Higher reps, lower weight or lower reps, higher weight?

By Brandon Johnson | Posted 2/28/2018

Photo via NewsAdvance.com

Football is a power sport. That’s obvious, right? Unlike soccer, basketball or hockey, football is played in short bursts, around five to seven seconds per play, followed by 25 to 40 seconds waiting for the next one to start.

But what does that mean regarding how you should train?

St.Vincent Sports Performance believes in sport-specific training. In other words, an athlete’s training regimen should mimic the game they're playing. In football, that usually means a weight program focused on ground-based movements. 

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Strength training with higher weight and lower reps allows an athlete to gain maximum strength via plyometrics and Olympic weightlifting. The rep range will vary depending on the athletes and training goals, but typically it's up to six reps. This plan also mimics the way the game is played – explosive strength and power for a short time.

Lower weight and higher reps means eight to 10 reps. This strategy can be an important part of a cycle when athletes are building a base. It also can be used to add some bulk to an athlete who needs it to withstand the rigors of the game.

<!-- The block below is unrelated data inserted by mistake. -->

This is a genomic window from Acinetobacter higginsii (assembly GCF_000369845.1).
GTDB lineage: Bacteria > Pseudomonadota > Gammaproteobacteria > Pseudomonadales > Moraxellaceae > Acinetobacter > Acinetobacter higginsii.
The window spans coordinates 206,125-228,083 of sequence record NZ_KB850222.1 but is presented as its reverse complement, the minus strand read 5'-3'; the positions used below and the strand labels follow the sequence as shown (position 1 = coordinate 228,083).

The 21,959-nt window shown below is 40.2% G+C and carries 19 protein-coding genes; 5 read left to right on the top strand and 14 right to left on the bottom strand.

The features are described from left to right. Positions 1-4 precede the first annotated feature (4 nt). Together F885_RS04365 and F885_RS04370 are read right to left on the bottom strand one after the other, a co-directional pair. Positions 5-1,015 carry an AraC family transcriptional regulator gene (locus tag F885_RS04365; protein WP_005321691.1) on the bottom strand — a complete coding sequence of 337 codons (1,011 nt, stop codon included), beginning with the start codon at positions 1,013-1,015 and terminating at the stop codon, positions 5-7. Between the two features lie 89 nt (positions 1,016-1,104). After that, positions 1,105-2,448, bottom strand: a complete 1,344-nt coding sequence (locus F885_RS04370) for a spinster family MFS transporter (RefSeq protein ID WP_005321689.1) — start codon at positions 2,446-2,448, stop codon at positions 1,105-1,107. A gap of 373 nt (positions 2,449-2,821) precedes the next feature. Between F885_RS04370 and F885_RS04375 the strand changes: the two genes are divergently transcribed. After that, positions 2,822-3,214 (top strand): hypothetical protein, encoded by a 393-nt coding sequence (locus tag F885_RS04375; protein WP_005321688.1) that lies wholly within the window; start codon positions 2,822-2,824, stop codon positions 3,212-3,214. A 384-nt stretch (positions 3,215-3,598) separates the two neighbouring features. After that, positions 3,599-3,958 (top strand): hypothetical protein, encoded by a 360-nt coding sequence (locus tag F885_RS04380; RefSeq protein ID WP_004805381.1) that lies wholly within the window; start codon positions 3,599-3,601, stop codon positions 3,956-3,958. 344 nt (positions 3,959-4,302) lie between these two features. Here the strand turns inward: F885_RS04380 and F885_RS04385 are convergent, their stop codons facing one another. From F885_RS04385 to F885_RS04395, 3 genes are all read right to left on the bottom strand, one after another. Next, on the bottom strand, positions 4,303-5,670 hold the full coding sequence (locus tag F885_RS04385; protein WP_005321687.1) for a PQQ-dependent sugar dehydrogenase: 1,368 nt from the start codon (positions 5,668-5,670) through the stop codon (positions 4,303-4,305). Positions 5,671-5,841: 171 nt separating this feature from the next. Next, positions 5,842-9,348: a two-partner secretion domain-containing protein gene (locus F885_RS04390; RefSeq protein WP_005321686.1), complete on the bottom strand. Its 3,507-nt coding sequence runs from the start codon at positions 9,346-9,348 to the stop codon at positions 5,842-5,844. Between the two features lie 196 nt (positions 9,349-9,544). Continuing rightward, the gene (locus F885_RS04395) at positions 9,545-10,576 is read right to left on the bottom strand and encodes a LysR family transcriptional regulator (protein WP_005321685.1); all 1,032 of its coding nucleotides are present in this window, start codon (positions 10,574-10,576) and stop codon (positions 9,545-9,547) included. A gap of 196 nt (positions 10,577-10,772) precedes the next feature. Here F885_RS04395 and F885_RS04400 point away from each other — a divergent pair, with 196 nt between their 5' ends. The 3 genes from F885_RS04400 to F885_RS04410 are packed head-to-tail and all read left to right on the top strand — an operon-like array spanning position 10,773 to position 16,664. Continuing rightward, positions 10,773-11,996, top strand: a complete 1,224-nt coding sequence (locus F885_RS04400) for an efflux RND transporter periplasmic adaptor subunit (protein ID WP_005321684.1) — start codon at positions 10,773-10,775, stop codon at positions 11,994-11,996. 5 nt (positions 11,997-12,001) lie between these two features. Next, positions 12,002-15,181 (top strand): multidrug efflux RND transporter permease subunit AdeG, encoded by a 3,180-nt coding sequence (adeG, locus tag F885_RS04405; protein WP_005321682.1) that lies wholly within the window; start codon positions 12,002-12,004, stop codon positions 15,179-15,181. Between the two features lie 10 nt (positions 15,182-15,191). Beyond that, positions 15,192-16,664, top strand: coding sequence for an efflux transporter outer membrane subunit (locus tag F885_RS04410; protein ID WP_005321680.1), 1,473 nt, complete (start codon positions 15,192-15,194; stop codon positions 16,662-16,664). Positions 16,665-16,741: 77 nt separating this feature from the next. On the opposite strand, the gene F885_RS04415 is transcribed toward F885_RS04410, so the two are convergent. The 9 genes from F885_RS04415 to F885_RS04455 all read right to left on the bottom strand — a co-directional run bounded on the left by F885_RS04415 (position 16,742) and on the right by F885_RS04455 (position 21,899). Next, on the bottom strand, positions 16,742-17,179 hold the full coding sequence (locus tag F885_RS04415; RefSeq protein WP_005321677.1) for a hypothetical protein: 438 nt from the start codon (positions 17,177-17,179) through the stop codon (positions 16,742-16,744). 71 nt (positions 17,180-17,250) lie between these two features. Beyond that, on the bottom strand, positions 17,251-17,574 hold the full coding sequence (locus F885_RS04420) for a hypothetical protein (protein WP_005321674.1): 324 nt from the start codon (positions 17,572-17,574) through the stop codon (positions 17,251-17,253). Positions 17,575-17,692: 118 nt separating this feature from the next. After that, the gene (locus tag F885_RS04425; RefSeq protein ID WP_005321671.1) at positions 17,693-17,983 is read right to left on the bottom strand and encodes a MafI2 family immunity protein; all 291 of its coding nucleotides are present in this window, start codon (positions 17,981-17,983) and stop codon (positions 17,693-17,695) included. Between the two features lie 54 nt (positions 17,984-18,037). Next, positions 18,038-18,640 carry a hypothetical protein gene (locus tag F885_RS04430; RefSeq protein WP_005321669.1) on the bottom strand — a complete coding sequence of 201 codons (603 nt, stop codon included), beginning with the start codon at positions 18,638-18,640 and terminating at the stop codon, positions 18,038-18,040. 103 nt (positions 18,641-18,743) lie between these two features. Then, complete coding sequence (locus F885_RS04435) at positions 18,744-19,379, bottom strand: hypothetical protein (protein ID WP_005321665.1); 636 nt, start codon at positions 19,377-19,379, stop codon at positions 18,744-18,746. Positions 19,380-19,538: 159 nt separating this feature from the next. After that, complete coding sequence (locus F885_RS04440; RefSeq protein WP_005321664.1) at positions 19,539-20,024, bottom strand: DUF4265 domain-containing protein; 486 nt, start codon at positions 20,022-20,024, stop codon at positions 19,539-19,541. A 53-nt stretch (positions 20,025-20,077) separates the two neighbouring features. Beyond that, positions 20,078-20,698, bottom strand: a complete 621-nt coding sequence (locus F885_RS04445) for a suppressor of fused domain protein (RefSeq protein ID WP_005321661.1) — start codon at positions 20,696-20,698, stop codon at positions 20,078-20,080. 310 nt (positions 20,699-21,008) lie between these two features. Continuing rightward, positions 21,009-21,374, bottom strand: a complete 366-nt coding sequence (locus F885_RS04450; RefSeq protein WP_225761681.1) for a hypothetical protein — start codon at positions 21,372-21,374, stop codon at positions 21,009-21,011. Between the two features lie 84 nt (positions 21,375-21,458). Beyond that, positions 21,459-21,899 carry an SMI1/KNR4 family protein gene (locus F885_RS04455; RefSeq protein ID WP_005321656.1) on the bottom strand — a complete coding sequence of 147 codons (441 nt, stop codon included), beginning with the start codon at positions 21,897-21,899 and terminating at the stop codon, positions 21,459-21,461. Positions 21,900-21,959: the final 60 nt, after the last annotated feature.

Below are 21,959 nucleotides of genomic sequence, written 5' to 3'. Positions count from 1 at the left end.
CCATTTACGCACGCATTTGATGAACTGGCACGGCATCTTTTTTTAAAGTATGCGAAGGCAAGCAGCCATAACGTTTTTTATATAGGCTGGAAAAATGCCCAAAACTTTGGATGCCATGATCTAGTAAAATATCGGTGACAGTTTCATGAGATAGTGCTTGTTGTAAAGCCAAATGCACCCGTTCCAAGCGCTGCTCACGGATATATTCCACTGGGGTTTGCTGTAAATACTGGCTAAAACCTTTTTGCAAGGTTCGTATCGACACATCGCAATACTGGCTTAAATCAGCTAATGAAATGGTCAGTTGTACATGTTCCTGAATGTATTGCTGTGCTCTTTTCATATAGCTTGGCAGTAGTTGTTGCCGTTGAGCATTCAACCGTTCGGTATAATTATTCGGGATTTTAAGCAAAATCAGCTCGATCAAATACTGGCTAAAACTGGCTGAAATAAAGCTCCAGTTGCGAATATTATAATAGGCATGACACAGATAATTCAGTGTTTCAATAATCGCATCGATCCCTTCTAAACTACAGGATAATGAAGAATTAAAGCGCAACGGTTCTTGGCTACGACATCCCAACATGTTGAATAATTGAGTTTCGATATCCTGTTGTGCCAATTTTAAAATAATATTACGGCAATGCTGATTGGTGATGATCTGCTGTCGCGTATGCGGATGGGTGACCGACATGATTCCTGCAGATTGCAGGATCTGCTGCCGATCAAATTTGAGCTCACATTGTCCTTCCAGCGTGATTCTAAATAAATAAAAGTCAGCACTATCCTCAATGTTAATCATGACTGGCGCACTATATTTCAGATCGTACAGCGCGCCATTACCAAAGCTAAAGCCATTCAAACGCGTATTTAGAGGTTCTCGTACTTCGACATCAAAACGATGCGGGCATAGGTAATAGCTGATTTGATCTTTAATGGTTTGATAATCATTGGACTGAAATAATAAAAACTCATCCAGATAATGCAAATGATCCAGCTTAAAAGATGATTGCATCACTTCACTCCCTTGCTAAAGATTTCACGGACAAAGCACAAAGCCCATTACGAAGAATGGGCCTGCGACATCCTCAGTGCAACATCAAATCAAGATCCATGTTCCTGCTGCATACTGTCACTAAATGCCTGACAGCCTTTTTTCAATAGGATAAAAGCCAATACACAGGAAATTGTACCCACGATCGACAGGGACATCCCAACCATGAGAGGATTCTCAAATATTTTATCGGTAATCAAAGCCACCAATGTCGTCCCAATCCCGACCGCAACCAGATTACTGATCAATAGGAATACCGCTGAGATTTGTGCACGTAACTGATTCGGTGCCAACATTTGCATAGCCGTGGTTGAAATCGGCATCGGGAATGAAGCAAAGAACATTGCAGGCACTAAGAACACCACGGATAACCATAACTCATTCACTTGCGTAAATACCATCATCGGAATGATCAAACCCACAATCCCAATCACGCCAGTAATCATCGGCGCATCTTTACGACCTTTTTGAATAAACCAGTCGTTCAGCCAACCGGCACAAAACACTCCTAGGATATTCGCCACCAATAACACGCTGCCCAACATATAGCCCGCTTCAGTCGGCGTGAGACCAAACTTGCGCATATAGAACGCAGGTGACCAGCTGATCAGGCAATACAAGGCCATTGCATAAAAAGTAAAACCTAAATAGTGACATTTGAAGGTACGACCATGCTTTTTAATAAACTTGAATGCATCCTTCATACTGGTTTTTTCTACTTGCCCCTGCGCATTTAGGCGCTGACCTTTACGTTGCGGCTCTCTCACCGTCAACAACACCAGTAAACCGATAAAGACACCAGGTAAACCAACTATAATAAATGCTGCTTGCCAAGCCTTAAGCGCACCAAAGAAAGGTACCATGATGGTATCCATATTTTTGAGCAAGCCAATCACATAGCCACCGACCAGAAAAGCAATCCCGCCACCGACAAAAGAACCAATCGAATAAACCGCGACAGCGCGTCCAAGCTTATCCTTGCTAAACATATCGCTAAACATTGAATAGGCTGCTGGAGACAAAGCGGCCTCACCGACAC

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The closer you get to the season, the more weight and fewer reps you’ll want to do. During the season, you'll want to keep the volume low and the intensity high. At times, you'll have to adjust to the demands of the season if the schedule calls for a short turnaround – such as a Thursday game after a Saturday game – or after a strenuous overtime contest.

Remember, football is a power sport played in short bursts, so make your workouts mimic the demands on the game.

Brandon Johnson is a certified strength and conditioning coach at St.Vincent Sports Performance in Indianapolis.

This is an updated version of a blog that originally published Oct. 21, 2014.